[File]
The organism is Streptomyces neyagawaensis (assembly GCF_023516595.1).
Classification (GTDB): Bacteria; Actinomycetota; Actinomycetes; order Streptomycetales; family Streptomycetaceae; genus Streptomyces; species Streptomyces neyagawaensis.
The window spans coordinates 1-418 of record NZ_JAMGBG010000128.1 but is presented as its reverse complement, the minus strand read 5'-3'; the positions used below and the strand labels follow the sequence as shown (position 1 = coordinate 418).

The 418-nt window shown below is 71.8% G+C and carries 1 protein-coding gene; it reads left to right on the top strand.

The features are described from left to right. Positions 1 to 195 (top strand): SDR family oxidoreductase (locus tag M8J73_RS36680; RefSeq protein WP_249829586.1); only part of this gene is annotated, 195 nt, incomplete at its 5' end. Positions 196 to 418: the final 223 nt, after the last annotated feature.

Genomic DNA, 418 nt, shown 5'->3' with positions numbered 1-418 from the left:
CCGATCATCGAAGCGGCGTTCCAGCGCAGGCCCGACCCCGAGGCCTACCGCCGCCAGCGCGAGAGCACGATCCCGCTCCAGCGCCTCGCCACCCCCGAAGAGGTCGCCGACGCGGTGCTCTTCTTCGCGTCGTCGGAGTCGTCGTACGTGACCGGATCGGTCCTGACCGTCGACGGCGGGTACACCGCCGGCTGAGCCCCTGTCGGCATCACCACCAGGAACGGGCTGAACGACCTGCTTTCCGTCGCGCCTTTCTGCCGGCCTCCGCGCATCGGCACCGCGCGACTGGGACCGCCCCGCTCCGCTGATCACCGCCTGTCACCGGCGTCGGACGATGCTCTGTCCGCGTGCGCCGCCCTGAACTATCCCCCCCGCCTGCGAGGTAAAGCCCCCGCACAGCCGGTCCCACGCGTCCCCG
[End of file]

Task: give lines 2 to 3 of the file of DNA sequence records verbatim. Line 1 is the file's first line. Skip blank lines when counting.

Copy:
Classification (GTDB): Bacteria; Actinomycetota; Actinomycetes; order Streptomycetales; family Streptomycetaceae; genus Streptomyces; species Streptomyces neyagawaensis.
The window spans coordinates 1-418 of record NZ_JAMGBG010000128.1 but is presented as its reverse complement, the minus strand read 5'-3'; the positions used below and the strand labels follow the sequence as shown (position 1 = coordinate 418).